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On March 18, Russia will hold a presidential election. It will not be a cliffhanger.

Rather, Vladimir Putin will be re-elected to his fourth presidential term (with a break after his first two terms during which he served as prime minister, because of term limits). If he finishes his next term in 2024, Putin would be his nation’s longest-lasting leader since Josef Stalin.

Stalin didn’t bother to feign democracy. The most legitimate opposition figure, Alexei Navalny, is ineligible to run because of a conviction that he and most Western experts believe was the result of trumped-up charges.

So instead of running, Navalny is urging Russians to sit this election out. But even calls for a boycott are too much for Putin’s paranoid rule, so Navalny was brusquely arrested (not for the first time) before reaching his fellow protesters in Moscow last Sunday. Authorities (thugs, really) moved in similar fashion in other Russian cities, harassing anyone opposing Putin’s Potemkin democracy.

In July, Congress rightly responded by voting to impose sanctions on large purchasers of Russian military materiel. Unique for these deeply divisive times, the vote was overwhelming: 98-2 in the Senate and 419-3 in the House. And yet last week the Trump administration announced that at this time it didn’t plan on imposing any new sanctions.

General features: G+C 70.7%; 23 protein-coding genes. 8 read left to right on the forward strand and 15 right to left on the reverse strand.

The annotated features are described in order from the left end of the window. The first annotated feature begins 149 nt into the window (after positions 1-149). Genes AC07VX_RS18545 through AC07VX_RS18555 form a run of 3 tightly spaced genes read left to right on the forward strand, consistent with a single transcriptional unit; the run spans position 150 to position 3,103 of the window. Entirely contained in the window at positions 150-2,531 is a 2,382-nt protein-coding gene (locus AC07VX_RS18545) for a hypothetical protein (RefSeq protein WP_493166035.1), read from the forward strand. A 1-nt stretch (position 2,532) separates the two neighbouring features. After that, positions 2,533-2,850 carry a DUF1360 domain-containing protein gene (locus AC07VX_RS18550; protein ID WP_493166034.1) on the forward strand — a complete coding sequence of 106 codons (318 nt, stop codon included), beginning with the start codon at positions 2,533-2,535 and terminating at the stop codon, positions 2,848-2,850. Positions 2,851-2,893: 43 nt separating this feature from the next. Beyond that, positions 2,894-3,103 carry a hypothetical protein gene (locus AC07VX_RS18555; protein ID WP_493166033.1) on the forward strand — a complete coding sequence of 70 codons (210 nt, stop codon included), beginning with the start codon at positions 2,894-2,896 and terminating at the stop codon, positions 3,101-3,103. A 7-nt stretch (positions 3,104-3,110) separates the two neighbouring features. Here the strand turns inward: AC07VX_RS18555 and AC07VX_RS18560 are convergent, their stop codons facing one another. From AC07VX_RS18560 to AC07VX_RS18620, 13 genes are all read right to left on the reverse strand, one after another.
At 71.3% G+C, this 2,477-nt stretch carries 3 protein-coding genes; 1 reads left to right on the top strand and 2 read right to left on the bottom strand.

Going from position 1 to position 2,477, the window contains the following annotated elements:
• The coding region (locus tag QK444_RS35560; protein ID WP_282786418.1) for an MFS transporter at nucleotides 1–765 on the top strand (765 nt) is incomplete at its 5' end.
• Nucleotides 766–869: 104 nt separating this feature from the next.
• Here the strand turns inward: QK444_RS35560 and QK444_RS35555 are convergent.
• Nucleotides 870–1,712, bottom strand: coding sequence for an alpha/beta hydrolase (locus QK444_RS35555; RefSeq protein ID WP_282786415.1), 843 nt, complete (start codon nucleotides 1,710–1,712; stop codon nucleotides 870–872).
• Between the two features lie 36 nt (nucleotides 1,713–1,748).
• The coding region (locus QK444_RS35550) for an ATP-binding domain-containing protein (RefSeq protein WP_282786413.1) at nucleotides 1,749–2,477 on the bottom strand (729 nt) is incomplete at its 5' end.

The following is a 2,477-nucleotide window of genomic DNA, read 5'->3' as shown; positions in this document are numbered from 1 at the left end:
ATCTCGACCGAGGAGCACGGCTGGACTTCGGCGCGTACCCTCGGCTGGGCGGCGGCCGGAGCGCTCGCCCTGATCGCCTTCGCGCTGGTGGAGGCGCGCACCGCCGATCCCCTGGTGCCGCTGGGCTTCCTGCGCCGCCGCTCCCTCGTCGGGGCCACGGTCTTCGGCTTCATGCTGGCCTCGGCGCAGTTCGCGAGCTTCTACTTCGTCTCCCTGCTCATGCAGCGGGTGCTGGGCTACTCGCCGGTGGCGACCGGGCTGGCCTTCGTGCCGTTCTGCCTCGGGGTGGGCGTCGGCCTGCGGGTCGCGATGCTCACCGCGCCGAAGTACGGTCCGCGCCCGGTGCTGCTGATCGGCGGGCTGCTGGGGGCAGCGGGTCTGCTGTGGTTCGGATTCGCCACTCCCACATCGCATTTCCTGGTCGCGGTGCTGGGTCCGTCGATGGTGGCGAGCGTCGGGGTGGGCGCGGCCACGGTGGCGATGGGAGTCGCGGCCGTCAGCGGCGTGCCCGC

The administration did comply with a requirement that it produce a list of “senior political figures and oligarchs” in Russia. Critics pointed out that it mostly mirrored a Forbes list of Russian billionaires, suggesting a lack of seriousness; just a slate, without any action taken. Still, in his own act of disgraceful gall, Putin called it “an unfriendly move.”

So is attacking democracies, including the ostensible one in Russia.

The West must respond vigorously to Moscow meddling in elections abroad and smothering democracy at


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